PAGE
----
Aced out: Cards Wainwright loses again

Updated: October 29, 2013, 4:15 AM ET
Associated Press

ST. LOUIS -- Most games, Adam Wainwright's effort would have given the St. Louis Cardinals a chance for a victory. Not in the postseason with this offense.

The St. Louis Cardinals are in a 3-2 World Series hole and done for the year at home where they've been so good, too, after their second look at Red Sox lefty Jon Lester was no better than the first. They managed just four hits in a 3-1 loss in Game 5 on Monday night, a meager output that's become all too familiar.

Getting Allen Craig back as a full-time starter for the first time since early September didn't help, either. Wainwright had 10 strikeouts, gave up three runs in seven innings and never pitched with the lead.

"Waino battled, pitched good," leadoff man Matt Carpenter said. "We just couldn't score any runs for him."

Since winning 5-4 on the first game-ending obstruction call in World Series history to take a 2-1 series lead with a chance to finish off the Red Sox at home, the Cardinals have totaled three runs.

In 16 postseason games, they've scored three or fewer runs nine times.

They're batting .218 and averaging 2.6 runs in the World Series, in need of a quick turnaround. The Cardinals overcame a 3-2 series lead against the Texas Rangers to give manager Tony La Russa a very nice going-away present in 2011, but the last two victories came at home.

To match that in Mike Matheny's second season, they'll have to come up big twice at Fenway Park.

"I think our guys are going to see it as a good challenge," Craig said. "It's going to be tough. Anything can happen. We can do it."

Unless the bottom half of the batting order comes to life, the pressure will be on rookie Michael Wacha, the NLCS MVP who's 4-0 with a 1.00 ERA in the postseason, to hold Red Sox hitters down a second time in the Series.

"It's a great opportunity for us to go in and prove the kind of team we are, how tough we are mentally," Matheny said. "We've got to have Michael come out and throw a big game."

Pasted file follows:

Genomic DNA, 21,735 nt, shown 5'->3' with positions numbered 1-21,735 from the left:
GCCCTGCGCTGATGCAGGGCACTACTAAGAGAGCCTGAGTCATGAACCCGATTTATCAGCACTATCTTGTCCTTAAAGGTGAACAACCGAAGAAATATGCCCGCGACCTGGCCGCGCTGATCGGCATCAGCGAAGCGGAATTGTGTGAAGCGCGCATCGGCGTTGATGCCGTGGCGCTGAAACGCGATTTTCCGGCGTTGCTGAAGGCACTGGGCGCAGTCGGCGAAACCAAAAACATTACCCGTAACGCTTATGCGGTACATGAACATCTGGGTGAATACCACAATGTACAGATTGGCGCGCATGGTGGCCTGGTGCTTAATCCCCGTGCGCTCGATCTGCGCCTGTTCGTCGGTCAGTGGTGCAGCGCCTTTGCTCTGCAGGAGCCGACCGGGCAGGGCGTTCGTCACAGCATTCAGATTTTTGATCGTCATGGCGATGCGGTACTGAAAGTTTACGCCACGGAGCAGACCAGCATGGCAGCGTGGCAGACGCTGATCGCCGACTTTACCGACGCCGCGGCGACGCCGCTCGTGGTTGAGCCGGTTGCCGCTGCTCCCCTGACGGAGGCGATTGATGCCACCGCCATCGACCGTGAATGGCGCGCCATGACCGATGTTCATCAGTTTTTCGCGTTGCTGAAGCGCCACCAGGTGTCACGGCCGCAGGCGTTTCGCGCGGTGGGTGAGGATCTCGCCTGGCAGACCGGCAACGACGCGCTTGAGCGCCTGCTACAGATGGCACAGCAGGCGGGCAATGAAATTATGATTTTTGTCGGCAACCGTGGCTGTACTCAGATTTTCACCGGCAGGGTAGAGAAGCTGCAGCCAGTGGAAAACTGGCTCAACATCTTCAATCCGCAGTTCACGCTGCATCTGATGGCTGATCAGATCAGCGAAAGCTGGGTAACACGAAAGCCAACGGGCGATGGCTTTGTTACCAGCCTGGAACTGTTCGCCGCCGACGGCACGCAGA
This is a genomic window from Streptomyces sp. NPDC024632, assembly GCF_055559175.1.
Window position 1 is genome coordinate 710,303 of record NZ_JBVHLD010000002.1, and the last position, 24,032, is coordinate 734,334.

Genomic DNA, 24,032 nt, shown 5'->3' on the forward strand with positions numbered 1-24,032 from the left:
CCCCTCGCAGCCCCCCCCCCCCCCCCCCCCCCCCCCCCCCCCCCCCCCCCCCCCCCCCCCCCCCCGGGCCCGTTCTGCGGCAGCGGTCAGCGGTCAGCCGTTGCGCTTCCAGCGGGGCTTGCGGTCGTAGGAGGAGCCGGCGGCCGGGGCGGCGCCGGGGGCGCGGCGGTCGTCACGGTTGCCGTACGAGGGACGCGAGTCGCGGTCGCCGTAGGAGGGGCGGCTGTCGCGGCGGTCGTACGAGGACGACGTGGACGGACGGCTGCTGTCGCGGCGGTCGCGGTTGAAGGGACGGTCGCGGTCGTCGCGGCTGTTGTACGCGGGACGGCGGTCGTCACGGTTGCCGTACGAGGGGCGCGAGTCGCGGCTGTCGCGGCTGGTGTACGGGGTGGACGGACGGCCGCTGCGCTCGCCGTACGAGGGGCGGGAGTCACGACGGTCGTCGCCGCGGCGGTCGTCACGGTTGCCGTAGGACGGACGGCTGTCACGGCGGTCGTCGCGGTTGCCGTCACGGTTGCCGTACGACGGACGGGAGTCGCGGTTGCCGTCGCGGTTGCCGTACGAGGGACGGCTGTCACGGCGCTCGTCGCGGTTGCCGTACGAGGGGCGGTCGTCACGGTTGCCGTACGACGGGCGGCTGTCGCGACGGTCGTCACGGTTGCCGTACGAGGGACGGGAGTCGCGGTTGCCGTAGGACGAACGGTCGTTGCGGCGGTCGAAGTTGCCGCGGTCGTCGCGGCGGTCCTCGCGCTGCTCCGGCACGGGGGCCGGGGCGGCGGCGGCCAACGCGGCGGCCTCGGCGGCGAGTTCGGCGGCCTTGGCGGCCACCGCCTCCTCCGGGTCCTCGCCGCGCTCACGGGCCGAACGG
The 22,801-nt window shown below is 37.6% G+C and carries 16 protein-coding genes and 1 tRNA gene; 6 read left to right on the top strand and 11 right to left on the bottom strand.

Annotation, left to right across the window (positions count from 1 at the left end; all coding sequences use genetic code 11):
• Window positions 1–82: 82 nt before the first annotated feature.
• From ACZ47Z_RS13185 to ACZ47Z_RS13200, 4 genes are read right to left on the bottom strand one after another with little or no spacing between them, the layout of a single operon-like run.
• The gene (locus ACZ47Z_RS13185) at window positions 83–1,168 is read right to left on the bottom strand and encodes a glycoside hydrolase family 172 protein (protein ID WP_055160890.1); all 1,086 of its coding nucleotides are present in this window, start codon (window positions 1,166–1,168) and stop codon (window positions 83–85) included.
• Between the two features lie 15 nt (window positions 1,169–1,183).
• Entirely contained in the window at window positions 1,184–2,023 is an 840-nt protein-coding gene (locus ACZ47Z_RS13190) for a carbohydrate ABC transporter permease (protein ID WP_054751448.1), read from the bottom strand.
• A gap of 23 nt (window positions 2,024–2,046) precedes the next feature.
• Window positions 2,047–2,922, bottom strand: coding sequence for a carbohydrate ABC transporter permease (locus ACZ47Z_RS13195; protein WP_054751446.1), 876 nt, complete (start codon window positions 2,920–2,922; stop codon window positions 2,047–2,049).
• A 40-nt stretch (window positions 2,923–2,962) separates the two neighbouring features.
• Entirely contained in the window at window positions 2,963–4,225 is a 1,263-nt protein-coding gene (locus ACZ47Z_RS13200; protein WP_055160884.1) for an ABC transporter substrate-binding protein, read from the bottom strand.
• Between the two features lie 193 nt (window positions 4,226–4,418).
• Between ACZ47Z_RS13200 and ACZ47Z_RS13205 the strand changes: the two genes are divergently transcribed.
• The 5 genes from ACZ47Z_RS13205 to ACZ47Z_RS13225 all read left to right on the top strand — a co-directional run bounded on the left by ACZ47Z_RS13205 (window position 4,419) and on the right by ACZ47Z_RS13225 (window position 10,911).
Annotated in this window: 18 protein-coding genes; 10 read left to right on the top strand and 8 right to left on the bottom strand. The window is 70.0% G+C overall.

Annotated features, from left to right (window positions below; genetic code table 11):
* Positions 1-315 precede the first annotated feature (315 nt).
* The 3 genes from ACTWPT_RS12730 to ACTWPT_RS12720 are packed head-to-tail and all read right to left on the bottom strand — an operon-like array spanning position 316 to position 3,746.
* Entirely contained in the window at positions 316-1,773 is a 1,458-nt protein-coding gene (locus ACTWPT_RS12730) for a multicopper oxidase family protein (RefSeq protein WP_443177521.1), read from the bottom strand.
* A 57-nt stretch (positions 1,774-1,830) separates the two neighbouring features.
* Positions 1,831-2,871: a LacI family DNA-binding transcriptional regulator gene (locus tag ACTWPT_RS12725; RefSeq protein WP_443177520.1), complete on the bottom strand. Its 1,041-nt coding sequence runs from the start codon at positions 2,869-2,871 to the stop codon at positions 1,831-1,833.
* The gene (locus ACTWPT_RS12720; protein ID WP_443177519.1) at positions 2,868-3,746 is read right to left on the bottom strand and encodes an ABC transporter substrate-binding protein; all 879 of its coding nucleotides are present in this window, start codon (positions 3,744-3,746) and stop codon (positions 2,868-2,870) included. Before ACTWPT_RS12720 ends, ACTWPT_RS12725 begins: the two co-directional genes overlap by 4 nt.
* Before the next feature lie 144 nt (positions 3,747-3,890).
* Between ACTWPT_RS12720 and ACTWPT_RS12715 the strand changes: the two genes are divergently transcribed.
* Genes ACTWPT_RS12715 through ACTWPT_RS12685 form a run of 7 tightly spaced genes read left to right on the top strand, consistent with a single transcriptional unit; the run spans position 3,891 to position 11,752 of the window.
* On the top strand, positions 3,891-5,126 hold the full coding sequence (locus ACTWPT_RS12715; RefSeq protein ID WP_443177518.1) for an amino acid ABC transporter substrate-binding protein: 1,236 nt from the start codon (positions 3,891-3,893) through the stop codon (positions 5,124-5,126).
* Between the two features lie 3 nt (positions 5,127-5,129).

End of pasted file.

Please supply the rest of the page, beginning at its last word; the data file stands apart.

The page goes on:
The offensive slump prompts unpleasant memories of last season's flameout when they totaled one run the last three games in the NLCS against the Giants.

"I think pitchers have been pitching us tough all playoffs," Craig said. "You try not to expand the zone. The last few games they've done a good job not leaving much over the plate."

The Cardinals had the second-best home record in the majors but finished the year with consecutive losses at Busch Stadium for the first time since mid-August.

Wainwright is the first Cardinals pitcher to reach double-digit strikeouts in the World Series since Hall of Famer Bob Gibson did it twice against the Detroit Tigers in 1968, one a Series record 17.

The 19-game winner was much closer to himself after a Game 1 all-around mismatch, when all three phases were sorely lacking. Wainwright was sharp after giving up an RBI double to red-hot David Ortiz in the first inning, at least until the Red Sox scored the go-ahead runs.

Wainwright gave up three hits in the seventh, the go-ahead drive on coming on a ground-rule double by backup catcher David Ross, and Jacoby Ellsbury added an RBI single.

"It was a game of inches, Ross' ball was a couple inches fair," Wainwright said. "There's a lot of different things that could have happened, but they didn't."

Wainwright was 4-0 in his postseason career before a tough-luck loss in Game 3 of the NLCS. Now he's lost three in a row.

Matt Holliday's 427-foot home run to straightaway center in the fourth was the lone run against Lester, who permitted one run in 15 1-3 innings in two superb starts.

Three straight Cardinals hit Lester hard in the fourth. But the last two were outs: Carlos Beltran's warning track drive was run down by left fielder Jonny Gomes and Yadier Molina's liner was snared by shortstop Stephen Drew with a leap.

Molina is batting .316, Beltran is hitting .308 and Holliday has supplied plenty of punch with two homers and five RBIs. Otherwise, there's not much.

Carpenter led the majors with 199 hits but has yet to get it revved up in the postseason, batting .227 with five strikeouts against Boston. David Freese, Matt Adams, Jon Jay, Pete Kozma and Daniel Descalso have combined for zero RBIs.

Freese, the 2011 World Series MVP, is batting .200 with one extra-base hit. Adams is at .167 with six strikeouts. Jay is at .143 and the Kozma-Descalso shortstop duo is 0 for 16.


Copyright 2013 by The Associated Press

This story is from ESPN.com's automated news wire. Wire index

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